The coronavirus outbreak has been followed by a massive decline in economic activity in many countries, often blamed on the lockdowns aimed at stopping the spread of the disease and limiting the deaths it causes.
In fact, there are two forces at play.
Government rules being one, and voluntary action taken by individuals and businesses is the other.
If you want to know how quick the recovery will be, you need to know the extent of each.
To the extent that it’s driven by official restrictions, lifting them would do the trick.
But it will take more than that to reverse personal choices and habits.
That would need real progress to be made in reducing the risk of infection. Consumers, workers and employers would also have to be confident in that progress.
There is ample survey evidence of a reluctance to go back quickly to the pre-pandemic way of life.
IPSOS-Mori found a majority of Britons said they were still uncomfortable about a wide range of activities, including going to a bar or restaurant, large public gatherings, using public toilets or public transport.
This may be one reason why some venues that could reopen are choosing not to – although the restrictions they would have to operate under make it harder to earn a profit even if the customers were to return.
A substantial amount of what consumers spend is what is called social consumption, where buyers are physically close to each other – eating out, live entertainment and travel, for example.
When the virus is circulating those activities expose people to the risk of infection.
There is ample anecdotal reporting that as restrictions have eased this social consumption has resumed to a significant degree.
But is it just because the measures have been eased?
The reason they have been eased in many countries is because cases, hospital admissions and deaths have declined.
Some people – though not all – will have concluded that it is relatively safe to go out. So that might be the reason that economic activity is picking up.
Some economists have tried to disentangle the two elements.
There are some strikingly different conclusions about the balance between the two.
Research done at the investment bank Goldman Sachs looked at the relationship between stricter lockdown measures and the impact on economic activity.
Tougher lockdown measures did correlate with evidence pointing to sharper economic declines, although that research did not separate the contribution from fear of infection.
In the US one group from the Universities of Texas, California and Chicago concluded that it was mostly the lockdown.
They used data from a series of household surveys. They found that spending by the average American household fell by $1,000 between January and April.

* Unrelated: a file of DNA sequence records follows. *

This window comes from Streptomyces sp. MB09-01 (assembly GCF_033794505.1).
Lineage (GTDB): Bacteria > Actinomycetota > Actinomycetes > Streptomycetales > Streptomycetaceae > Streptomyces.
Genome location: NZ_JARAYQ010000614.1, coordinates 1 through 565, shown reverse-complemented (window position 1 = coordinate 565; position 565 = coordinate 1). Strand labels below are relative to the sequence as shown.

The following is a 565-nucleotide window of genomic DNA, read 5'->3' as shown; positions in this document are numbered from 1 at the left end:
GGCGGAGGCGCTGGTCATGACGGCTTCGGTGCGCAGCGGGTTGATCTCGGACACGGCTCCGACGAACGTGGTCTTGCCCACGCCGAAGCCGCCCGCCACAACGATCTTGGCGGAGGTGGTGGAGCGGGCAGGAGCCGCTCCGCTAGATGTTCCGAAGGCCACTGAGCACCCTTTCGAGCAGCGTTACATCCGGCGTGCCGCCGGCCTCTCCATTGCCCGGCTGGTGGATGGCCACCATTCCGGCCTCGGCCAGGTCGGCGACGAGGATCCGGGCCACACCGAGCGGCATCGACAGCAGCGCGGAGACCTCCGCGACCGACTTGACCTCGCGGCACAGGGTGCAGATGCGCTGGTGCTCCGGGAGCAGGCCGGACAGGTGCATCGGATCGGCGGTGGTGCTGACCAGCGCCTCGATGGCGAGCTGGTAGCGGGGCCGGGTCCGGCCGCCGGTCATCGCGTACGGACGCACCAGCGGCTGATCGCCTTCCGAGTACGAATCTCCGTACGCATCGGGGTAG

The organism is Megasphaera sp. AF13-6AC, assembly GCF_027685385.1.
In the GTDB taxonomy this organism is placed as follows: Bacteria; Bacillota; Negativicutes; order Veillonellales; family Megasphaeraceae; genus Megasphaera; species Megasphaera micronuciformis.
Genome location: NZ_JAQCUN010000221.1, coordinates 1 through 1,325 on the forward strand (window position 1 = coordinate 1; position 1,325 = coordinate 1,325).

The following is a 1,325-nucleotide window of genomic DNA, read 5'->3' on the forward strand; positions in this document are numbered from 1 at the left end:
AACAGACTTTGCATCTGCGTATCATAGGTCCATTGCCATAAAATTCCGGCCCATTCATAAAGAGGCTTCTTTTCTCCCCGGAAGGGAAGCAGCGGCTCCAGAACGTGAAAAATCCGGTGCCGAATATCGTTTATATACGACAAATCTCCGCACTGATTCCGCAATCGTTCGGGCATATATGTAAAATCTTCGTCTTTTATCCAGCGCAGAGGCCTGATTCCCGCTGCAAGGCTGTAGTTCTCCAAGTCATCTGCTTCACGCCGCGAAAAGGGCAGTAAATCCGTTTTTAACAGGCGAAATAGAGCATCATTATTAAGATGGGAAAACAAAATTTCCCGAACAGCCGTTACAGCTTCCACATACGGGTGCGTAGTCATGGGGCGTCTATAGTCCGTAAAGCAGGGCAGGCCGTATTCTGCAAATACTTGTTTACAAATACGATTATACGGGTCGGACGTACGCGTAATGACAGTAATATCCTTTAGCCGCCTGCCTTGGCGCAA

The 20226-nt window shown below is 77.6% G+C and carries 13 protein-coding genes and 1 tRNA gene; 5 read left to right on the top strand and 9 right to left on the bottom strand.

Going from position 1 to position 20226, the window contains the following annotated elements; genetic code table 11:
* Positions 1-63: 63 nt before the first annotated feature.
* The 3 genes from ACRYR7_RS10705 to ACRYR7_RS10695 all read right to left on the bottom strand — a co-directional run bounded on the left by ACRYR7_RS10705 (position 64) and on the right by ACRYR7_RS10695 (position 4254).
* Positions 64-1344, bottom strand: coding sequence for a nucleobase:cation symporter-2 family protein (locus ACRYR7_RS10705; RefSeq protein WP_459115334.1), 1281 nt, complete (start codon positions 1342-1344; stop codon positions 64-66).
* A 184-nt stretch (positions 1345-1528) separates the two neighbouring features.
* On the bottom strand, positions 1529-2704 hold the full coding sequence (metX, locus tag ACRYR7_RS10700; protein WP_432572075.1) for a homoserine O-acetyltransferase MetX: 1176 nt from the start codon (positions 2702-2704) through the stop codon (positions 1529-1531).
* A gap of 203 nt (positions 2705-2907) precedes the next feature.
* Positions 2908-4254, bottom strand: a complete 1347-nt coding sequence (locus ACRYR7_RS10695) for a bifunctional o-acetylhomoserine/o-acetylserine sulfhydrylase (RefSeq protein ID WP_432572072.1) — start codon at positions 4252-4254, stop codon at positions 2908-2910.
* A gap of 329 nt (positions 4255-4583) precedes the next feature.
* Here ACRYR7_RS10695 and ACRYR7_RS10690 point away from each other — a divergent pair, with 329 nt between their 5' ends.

They came to the view that lockdowns accounted for 60% of the decline in employment and that households under lockdown were spending on average 31% less than others.
They concluded «the declines in employment and spending can be largely attributed to lockdowns rather than to the share of the population infected by the coronavirus.»
But others, looking at different evidence, have come to different conclusions.
Two economists at Chicago University looked at mobile phone data on customer visits to more than two million businesses.
The fact that different state and county authorities imposed different restrictions gave them a way of estimating how much of the downturn was due to those rules.
Denmark and Sweden
They found overall a decline in consumer traffic to these businesses of 60%.
But their analysis suggested that a little more than a ninth of that was due to legal restrictions.
They also found that the extent of the declines was linked to the number of coronavirus deaths in the area.
Their overall conclusion: «Individual choices were far more important and seem tied to fears of infection».
Others at Copenhagen University used data on bank transactions to compare Denmark and Sweden, which they say were similarly exposed to the pandemic, with only the former imposing significant restrictions.
They estimated that total spending fell by 25% in Sweden and by 29% in Denmark.
They write: «This implies that most of the economic contraction is caused by the virus itself and occurs regardless of whether governments mandate social distancing or not.»
All that said, Sweden was one of the few developed countries to manage some economic growth in the first quarter of 2020, albeit just 0.1%.
Denmark’s economy shrank by 2.1% in that period.
In spite of the differences these studies all point to a contribution from both rules and choices that is substantial.
To take the Sweden-Demark study – the four percentage-point additional fall in spending attributed to the lockdown in Denmark even on its own would be seen as a substantial downturn.
Perhaps we will get a clearer picture as more data emerges with, probably, different patterns of recovery.
So far it seems clear that both factors, fear and lockdown, have contributed to the undoubted economic damage.